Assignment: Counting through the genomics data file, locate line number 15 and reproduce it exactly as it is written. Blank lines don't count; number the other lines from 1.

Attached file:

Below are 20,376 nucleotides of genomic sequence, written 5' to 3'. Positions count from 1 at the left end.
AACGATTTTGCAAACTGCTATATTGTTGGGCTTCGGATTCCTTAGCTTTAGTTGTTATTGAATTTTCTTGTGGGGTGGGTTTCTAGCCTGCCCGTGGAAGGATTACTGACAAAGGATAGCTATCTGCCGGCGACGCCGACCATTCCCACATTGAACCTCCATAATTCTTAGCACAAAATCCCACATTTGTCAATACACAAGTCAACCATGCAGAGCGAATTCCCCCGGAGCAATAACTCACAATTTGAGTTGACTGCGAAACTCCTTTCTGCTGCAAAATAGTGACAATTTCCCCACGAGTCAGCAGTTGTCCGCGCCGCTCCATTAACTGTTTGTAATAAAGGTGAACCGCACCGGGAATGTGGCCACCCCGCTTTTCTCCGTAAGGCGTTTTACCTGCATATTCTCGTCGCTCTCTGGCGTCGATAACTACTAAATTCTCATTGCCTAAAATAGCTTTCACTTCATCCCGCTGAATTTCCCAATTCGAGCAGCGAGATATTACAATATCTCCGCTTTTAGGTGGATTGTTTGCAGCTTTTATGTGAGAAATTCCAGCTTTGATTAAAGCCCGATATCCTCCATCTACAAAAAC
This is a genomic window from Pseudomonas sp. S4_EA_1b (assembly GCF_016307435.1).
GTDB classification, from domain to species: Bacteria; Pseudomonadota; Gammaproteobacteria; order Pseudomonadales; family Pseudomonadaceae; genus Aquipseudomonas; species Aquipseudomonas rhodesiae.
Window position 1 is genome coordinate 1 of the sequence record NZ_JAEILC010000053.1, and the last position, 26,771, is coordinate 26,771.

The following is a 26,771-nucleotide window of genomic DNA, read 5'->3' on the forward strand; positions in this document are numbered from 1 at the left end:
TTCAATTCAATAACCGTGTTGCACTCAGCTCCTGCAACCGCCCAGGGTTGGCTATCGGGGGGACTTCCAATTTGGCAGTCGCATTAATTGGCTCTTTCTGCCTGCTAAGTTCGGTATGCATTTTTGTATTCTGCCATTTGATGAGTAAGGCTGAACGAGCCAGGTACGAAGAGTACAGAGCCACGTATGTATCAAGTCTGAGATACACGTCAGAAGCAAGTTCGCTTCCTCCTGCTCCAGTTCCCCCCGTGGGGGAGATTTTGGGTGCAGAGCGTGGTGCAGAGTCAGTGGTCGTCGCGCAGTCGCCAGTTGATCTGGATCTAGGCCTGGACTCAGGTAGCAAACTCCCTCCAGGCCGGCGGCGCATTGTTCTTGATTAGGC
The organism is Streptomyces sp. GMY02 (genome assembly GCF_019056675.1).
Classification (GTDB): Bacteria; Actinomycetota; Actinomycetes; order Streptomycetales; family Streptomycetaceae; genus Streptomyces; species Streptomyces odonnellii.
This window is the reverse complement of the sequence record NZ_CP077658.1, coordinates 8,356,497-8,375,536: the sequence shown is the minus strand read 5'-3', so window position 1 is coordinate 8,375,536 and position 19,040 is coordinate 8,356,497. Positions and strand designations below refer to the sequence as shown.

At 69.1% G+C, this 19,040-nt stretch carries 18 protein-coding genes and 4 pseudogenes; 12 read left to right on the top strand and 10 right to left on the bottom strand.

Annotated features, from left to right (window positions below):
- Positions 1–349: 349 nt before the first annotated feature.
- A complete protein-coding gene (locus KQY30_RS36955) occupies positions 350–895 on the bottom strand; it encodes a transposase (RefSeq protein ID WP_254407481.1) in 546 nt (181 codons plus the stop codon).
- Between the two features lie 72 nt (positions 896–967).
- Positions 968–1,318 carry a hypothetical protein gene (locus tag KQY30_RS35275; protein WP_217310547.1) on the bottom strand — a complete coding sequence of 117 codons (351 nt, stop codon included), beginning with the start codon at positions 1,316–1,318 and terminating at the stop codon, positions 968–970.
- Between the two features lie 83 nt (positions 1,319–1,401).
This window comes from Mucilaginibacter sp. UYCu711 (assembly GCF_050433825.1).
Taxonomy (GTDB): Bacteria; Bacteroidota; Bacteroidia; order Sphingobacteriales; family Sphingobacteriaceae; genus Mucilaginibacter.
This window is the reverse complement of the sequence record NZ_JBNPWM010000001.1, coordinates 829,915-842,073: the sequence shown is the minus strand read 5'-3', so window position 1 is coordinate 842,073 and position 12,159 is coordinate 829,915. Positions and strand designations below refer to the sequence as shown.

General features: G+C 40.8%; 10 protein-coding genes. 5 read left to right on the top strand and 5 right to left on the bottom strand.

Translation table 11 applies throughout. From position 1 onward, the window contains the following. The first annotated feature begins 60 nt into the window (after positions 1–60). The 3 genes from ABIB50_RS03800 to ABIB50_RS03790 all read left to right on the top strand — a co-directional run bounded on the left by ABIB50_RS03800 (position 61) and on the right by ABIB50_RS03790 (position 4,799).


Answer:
- Between the two features lie 72 nt (positions 896–967).